Paul has warned his spiritual son, Timothy, that because of the increase of wickedness in human hearts, people will simply be lovers of nothing, and no one but themselves, appearing to have a form of superficial godliness that is empty of genuine sincerity and truth.
This is the very reason why Jesus gave a stern but much- needed word of discipline in Matthew 23:2 “Woe to you, teachers of the law and Pharisees, you hypocrites! You are like whitewashed tombs, which look beautiful on the outside but on the inside are full of the bones of the dead and everything unclean.”
How frank and straightforward the words of Christ are. Less we get sidetracked by the computations and debates on times and days of the end of the world, the Holy Spirit is inviting us instead to focus our strengths and energies on the greater battles that we need to be fighting in these days of sin — the battle for authenticity, the battle for truth, the battle to proclaim the true Gospel of the true Christ who is not a “divine therapist” obligated to make us feel good but the Lord, Savior and God.
As Paul admonishes Timothy on the increase of sin in the last days, he also encourages him with one single but very powerful word of advise: Continue. In verse 14, we read, “As for you, continue in what you have learned and have become convinced of…”
“To continue” means to go in a specific course of action without interruption or delay. “To continue” means to persist, to carry on, to prolong, to stay focused, to be determined. “To continue” does not mean that we just keep the status quo, or be on maintenance mode; “to continue” means to grow steadily; to improve and develop; and to increase genuinely in our level of faith and service to God and others.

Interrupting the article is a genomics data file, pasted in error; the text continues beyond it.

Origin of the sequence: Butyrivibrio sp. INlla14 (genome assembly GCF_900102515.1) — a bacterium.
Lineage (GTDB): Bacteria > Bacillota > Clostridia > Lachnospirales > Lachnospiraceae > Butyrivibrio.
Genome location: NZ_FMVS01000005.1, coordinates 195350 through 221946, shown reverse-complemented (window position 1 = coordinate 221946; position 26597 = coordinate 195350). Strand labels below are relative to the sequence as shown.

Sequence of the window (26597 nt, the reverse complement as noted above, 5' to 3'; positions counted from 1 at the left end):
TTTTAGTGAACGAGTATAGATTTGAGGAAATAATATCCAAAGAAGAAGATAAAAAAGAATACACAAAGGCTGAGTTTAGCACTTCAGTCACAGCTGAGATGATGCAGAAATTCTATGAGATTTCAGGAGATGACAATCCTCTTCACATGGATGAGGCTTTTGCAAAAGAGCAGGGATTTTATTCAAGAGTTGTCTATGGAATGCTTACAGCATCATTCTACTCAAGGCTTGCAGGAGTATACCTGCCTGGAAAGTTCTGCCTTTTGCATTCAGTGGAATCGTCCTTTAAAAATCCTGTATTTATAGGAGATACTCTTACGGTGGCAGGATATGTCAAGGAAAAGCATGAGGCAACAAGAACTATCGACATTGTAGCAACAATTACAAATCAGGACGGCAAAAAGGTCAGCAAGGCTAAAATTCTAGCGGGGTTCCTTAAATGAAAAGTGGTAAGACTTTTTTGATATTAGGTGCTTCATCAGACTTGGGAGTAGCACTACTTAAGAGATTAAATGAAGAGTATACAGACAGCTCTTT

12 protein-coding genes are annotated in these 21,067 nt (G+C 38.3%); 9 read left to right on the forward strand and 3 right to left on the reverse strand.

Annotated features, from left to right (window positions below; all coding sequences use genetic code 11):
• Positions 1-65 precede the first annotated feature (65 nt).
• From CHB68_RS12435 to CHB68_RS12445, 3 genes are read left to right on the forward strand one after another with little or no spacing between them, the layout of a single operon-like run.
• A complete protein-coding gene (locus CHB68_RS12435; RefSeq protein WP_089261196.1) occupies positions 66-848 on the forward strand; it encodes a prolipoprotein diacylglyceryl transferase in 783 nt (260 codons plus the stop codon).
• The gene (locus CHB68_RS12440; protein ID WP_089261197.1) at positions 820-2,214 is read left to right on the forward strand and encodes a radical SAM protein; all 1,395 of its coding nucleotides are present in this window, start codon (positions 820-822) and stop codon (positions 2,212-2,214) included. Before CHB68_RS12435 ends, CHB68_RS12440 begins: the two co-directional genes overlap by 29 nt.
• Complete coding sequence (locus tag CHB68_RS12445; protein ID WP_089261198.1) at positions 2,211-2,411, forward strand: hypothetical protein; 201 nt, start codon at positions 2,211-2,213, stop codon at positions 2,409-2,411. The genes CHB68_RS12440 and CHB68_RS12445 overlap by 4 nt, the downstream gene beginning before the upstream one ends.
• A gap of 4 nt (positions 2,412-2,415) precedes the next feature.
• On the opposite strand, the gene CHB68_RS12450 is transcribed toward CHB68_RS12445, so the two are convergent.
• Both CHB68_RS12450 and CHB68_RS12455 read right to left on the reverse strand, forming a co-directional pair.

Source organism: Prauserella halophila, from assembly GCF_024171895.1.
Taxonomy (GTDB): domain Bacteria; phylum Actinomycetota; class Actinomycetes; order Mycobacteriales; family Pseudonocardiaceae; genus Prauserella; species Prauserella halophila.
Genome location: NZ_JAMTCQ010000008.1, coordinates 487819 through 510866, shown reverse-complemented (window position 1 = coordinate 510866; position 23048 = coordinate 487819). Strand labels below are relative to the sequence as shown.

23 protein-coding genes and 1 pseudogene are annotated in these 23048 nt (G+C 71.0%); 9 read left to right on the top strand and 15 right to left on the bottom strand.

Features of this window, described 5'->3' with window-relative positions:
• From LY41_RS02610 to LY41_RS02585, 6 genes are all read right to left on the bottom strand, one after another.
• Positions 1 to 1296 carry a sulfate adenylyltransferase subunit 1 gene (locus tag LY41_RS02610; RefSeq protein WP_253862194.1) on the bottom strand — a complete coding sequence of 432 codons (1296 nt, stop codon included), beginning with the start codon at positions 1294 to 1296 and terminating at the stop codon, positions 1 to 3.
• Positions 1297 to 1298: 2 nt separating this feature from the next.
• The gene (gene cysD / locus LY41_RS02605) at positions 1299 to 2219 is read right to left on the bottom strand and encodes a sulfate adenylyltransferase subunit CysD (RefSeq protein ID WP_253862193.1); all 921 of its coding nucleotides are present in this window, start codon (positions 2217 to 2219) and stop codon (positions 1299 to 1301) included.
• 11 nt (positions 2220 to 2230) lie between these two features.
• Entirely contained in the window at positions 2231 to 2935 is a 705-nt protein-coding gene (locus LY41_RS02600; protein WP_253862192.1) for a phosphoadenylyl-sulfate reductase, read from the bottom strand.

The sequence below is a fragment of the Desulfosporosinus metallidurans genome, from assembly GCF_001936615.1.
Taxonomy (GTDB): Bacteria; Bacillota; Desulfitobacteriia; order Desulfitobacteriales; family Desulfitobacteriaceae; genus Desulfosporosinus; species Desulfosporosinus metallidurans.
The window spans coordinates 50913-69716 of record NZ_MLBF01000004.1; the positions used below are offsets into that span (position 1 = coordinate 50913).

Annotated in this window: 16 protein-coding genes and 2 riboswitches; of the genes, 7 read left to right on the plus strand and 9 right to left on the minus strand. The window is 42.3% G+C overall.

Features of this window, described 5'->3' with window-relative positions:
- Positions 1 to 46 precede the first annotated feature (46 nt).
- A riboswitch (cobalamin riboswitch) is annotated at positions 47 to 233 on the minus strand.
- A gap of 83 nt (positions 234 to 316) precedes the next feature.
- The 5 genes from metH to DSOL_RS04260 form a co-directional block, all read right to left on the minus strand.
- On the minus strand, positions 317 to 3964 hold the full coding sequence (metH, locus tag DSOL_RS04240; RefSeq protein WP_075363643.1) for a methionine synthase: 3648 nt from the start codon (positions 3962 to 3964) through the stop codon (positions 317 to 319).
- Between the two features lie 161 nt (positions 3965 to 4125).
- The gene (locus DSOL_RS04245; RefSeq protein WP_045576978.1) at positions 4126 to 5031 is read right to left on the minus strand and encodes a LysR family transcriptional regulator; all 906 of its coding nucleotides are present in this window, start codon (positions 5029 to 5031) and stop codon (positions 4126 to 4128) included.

Apostle Paul knew exactly what he was talking about. The followers of Christ then were but a very small minority. Apostle Paul knew that it was not going to be a walk in the park for them.
Two thousand years later today, we, too, wonder like Paul and Timothy, How can we remain steadfast in Christ in such a time as this when it is easy to just be “almost Christian”? How can we ensure our allegiance to Christ and his Word when it only takes 30 pieces of silver to buy our loyalty?
I do not have the answers to all these. But what I know is that in the long end, the Lord sees our hearts. It is useless to mock and pretend before the Lord. God knows those who are sincere and faithful in living his Word. The Lord knows those who are real — not perfect, not sinless, not better than everyone else — but those whose hearts are surrendered, submitted, and determined to walk in Christ every step of the way despite all their flaws and imperfections.
Unfortunately for him, Camping might actually have to face some big lawsuits, some are saying. His name has been tarnished, his ministry and reputation destroyed. He has “retracted” his prediction, claiming a “miscalculation”. Judgment Day has been “moved” to Oct. 21, 2011.
God have mercy on him and on many others who have yet to understand the complexity and deep accountability of being God’s prophet in these crucial days.
But God have greater mercy on us who have yet to realize there is really nothing to mock or laugh about. The end is inevitable — we don’t know the time or the hour, but it shall surely come.
Continue in Christ. Hold on tightly to him like never before. Be ready. Be real. Be faithful. Be warned.